In the Bridgespan Group's work developing strategic plans with clients, we've often heard a collective sigh of relief when the planning process is over. It's understandable. Strategic planning is hard work. It involves articulating the results for which the organization will hold itself accountable and the actions it will take to get there. Because it is hard work, it's tempting to think that finishing the written plan is equivalent to crossing the finish line.
But, of course, it isn't. Writing a strategic plan is only the first step towards achieving impact year after year. The next step is implementation, and often, that is where organizations stumble. In fact, when responding to our most recent organizational diagnostic survey, staff members at more than 120 nonprofits rated their employers’ capacity to implement their strategies 10 percent below their average rating for all other organizational capability areas. Respondents gave their organizations especially low marks on their abilities to break down their strategies into manageable pieces, communicate their visions and the change required to achieve them, allocate the staff and resources needed to achieve plan goals, and monitor progress and adjust course when change is needed. Those weaknesses can result in a lack of awareness of an organization’s strategic priorities, and disengagement between what staff members do on a daily basis and progress on those priorities. They can also result in under-resourced priorities that are important in name only, and ultimately, disappointingly slow progress toward achieving the organization’s goals.
If any of those symptoms sound familiar, this guide is designed for you. Its contents share Bridgespan clients' experiences as well as insights from other nonprofits that have excelled at building momentum as they moved from planning to implementation. (See sidebar "Peer-to-Peer Advice for Living into Your Plan" for advice from nonprofit leaders.)To create the guide, we conducted in-depth interviews with selected leaders of these organizations and solicited input from members of Bridgestar’s LinkedIn peer networking groups for chief executive, operating, and financial officers. Our goal was to better understand how these leaders have successfully lived into their strategic plans and to distill lessons from organizations that have moved from setting strategy to achieving impact. (A complete list of the nonprofit leaders we interviewed is included in the Acknowledgements section.)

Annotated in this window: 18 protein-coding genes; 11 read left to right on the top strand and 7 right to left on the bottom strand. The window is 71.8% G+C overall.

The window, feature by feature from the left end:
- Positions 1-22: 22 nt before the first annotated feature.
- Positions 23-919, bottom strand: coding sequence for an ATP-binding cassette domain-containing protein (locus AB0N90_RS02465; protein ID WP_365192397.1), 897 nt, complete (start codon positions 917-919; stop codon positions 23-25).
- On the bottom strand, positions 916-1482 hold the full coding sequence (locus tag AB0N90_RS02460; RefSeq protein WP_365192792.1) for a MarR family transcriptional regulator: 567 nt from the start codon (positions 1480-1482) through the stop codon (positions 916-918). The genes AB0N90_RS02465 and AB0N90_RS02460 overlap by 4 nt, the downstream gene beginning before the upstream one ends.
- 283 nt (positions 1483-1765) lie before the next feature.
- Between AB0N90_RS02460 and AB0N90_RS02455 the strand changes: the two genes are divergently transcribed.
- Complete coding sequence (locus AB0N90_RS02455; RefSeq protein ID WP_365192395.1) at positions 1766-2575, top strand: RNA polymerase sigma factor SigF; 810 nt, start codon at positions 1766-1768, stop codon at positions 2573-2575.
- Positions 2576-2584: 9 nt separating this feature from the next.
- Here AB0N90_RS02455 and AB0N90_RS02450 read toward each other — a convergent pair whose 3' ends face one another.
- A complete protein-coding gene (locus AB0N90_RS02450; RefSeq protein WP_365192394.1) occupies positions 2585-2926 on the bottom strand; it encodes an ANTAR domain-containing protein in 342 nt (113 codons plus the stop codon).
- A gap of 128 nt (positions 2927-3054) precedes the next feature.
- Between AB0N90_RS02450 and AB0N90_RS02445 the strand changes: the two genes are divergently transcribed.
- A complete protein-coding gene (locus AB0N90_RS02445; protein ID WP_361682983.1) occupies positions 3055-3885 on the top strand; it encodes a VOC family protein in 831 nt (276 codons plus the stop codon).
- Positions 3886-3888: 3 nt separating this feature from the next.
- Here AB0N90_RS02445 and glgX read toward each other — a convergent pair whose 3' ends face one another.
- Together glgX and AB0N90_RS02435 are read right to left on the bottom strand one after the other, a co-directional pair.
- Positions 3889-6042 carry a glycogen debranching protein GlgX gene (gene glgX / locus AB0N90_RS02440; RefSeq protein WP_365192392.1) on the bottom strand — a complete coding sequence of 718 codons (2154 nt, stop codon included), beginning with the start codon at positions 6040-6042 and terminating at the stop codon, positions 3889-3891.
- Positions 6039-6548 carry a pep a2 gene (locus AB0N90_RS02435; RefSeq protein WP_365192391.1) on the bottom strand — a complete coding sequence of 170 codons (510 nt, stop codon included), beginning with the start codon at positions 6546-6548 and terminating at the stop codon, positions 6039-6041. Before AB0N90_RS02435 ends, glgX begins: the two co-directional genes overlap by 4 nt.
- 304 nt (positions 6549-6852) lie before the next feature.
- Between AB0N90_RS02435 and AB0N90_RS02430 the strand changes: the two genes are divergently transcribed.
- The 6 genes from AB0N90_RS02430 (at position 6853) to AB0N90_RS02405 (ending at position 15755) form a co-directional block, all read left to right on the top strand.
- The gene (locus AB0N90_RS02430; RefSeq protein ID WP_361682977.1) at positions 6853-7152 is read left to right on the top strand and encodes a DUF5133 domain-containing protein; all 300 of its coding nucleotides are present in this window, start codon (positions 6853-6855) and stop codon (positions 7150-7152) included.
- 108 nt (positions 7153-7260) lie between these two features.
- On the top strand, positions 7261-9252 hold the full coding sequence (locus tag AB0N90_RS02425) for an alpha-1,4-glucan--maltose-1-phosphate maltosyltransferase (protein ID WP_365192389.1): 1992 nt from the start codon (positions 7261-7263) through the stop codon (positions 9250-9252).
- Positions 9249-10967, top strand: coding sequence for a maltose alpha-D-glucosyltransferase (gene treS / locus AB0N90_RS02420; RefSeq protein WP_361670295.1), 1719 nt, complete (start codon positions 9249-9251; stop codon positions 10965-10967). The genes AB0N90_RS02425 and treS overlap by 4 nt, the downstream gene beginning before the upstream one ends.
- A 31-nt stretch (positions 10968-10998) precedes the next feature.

What the organizations we interviewed share is an orientation towards change. They’ve used practical approaches to convert their visions into tangible actions, and they’ve been diligent about monitoring progress and correcting course when circumstances change. It’s this combination of mindset and implementation management that gets results. This guide presents their methods for implementation in six steps. Within each step, you also will find links to templates that illustrate the types of tools these nonprofit leaders used to lead implementation within their organizations.
A performance evaluation tool that provides a high-level overview of the progress of key activities and initiatives towards annual objectives and strategic priorities
The expected results or outputs from each key activity or strategic initiative
Major efforts required to make progress toward the strategic goals
Specifies the social change you are trying to achieve, for whom, and over what time period
Processes that rely on the deliverables from one key activity or stage of work before they can proceed
Connections between different key activities and initiatives that require matching resources or concurrent work across different organizational units
Major tasks to be completed in carrying out an initiative
The major events, accomplishments, deliverables, and decisions within each strategic initiative
Multi-year objectives established and embedded in your strategic plan
Empirical variables selected to provide insight into the results of activities and initiatives
The unique set of key activities, deliverables, and milestones for an individual, program team, or organizational unit
Although the path we’ve outlined from strategy to implementation may seem linear, executing on your plan is actually a highly iterative process. As you progress, you may find yourself revisiting decisions you made earlier as you learn from your experiences and encounter unanticipated challenges and opportunities. The sixth step, Revisit and Repeat, underscores the fact that you will need to go through the process annually (or potentially more frequently in times of major flux) in order to stay on track and achieve the impact you seek.
If you are reading this guide, our assumption is that you have a strategic plan and your strategy is sound, and you need help executing on it. The following six steps (referenced below in the graphic and as links to their respective pages) provide a road map for embarking on the process.
Each step offers an information and templates helpful in completing it, as well as real-life examples that share the stories of nonprofits who have successfully moved from planning to implementation. (To see an example of this process in more detail, please see this Simple Process Overview.)
Implementation that Gets Results: Step by Step
Steps included in this guide: